BACKGROUND: Despite the magnitude and impact of heart failure (HF) in the United States, relatively little data are available that describe the prognosis associated with acute HF, especially from the perspective of a population-based investigation. The purpose of this nonconcurrent prospective study was to describe the overall, and changing trends therein, prognosis of 4228 patients discharged from all eleven greater Worcester (MA) medical centers after a documented episode of acute HF and factors associated with an increased risk of dying after hospital discharge.
METHODS: The study population consisted of residents of the Worcester metropolitan area discharged after being hospitalized for acute HF at all greater Worcester medical centers during 1995 (n = 1783) and 2000 (n = 2445).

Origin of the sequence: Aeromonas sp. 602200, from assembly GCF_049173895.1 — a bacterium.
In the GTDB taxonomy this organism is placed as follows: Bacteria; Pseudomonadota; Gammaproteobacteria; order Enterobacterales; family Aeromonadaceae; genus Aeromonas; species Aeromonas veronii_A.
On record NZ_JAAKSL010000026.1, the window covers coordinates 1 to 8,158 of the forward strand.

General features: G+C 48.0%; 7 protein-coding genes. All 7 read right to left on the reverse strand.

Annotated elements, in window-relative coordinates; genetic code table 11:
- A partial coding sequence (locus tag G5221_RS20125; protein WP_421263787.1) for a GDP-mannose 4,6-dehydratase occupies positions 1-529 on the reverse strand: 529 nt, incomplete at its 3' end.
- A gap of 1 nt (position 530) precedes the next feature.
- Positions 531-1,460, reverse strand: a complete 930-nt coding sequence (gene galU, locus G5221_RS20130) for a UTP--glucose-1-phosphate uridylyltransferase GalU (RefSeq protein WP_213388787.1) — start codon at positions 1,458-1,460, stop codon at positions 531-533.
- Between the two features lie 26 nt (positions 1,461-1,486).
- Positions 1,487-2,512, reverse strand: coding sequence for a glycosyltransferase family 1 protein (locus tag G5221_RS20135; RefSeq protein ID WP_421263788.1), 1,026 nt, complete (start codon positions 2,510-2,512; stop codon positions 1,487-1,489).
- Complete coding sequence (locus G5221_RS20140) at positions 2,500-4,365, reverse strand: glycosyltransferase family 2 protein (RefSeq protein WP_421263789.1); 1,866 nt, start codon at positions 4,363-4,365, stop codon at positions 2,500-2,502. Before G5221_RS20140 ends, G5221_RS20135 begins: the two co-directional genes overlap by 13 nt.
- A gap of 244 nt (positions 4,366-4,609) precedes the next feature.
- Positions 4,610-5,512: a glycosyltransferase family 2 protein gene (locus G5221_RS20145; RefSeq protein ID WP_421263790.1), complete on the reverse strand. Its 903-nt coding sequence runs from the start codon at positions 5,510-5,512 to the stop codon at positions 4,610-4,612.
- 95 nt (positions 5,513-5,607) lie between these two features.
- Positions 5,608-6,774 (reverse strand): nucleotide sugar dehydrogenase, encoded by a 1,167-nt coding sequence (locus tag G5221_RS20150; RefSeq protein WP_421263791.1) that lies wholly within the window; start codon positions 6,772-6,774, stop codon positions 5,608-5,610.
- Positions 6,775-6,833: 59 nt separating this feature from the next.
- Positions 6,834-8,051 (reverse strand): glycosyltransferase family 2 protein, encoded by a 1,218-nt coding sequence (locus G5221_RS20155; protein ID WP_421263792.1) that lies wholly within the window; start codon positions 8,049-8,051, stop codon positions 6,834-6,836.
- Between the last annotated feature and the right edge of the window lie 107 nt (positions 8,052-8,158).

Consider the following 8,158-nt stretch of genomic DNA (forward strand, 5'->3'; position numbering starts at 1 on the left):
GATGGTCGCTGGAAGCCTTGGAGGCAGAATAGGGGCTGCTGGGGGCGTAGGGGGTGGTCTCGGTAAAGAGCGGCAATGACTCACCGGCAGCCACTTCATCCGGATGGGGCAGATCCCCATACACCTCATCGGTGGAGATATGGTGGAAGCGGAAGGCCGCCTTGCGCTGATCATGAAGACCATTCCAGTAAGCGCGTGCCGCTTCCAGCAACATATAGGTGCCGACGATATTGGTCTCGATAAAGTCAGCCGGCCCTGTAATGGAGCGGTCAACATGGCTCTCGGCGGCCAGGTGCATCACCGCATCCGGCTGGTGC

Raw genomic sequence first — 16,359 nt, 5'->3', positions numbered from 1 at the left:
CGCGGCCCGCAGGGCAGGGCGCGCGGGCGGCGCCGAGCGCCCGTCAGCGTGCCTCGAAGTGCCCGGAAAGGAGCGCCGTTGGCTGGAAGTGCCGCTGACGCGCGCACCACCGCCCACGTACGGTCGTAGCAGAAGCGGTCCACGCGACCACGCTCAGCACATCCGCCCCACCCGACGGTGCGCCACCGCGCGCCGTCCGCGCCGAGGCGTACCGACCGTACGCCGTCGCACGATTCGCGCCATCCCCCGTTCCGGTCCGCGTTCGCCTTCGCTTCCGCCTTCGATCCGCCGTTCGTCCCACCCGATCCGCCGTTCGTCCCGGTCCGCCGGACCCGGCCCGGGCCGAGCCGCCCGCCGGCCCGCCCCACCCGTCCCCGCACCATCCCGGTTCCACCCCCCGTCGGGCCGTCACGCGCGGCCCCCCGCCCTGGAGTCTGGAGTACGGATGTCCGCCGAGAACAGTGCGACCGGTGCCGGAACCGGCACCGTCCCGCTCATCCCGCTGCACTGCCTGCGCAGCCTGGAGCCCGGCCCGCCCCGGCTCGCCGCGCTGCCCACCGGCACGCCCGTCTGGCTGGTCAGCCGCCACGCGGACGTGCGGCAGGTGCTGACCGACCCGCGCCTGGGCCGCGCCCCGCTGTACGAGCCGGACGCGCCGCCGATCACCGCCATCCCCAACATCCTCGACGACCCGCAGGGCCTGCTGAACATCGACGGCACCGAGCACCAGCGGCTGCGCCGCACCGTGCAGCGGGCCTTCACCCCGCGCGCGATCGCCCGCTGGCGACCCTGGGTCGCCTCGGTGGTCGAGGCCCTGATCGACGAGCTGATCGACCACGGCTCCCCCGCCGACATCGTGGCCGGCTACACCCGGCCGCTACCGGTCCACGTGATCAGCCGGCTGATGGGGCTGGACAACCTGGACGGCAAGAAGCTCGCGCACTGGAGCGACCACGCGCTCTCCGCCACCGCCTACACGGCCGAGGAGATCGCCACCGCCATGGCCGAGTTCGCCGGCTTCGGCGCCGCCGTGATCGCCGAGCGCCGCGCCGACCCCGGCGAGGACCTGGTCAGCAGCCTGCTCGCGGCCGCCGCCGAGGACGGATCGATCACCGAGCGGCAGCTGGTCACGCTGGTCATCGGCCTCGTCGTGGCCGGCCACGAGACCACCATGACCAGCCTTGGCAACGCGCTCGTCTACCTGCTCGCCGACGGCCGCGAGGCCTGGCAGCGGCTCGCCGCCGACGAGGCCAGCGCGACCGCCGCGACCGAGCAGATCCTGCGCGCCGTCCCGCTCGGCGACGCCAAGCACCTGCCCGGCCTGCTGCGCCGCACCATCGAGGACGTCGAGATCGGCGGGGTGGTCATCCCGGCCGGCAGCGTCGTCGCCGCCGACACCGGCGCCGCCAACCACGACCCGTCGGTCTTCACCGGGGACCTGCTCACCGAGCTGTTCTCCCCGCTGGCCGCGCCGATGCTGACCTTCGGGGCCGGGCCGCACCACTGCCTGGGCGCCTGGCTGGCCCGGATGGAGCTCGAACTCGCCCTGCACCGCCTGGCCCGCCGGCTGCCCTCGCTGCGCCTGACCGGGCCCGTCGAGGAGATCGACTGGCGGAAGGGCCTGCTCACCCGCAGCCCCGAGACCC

RESULTS: The 3-month (20% versus 18%), 1-year (41% versus 38%), and 5-year (84% versus 82%) death rates were lower in patients discharged from all metropolitan Worcester hospitals in 2000 versus 1995, respectively. Improving long-term survival rates for patients discharged in 2000 as compared with 1995 were magnified after controlling for several confounding demographic and clinical factors of prognostic importance. A number of potentially modifiable demographic, medical history, and clinical factors were associated with an increased risk of dying during the first year after hospital discharge for acute HF.
CONCLUSION: The results of this community-wide observational study suggest improving trends in the long-term prognosis after acute HF. Despite these encouraging trends, the long-term prognosis for patients with acute HF remains poor, and several at-risk groups can be identified for early intervention and increased monitoring efforts.
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